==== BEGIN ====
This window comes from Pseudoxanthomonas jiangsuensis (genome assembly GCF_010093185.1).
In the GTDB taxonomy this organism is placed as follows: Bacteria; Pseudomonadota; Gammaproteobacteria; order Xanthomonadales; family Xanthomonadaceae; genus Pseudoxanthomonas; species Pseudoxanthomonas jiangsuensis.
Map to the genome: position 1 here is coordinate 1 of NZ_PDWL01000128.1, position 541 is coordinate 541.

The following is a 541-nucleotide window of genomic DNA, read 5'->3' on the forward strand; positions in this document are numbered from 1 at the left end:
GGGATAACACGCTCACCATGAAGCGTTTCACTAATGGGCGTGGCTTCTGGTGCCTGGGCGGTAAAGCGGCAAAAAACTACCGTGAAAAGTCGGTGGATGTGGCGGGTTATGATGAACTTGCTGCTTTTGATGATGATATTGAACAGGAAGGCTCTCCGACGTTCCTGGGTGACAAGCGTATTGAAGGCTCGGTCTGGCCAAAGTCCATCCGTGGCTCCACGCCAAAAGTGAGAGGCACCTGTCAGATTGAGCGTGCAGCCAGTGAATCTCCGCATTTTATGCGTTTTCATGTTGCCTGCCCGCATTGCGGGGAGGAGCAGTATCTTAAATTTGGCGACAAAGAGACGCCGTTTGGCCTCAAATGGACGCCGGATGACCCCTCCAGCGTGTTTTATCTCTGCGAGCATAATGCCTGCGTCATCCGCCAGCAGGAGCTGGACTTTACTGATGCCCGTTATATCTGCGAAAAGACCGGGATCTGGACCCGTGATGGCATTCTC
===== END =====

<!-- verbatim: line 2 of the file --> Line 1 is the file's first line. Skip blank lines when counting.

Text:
In the GTDB taxonomy this organism is placed as follows: Bacteria; Pseudomonadota; Gammaproteobacteria; order Xanthomonadales; family Xanthomonadaceae; genus Pseudoxanthomonas; species Pseudoxanthomonas jiangsuensis.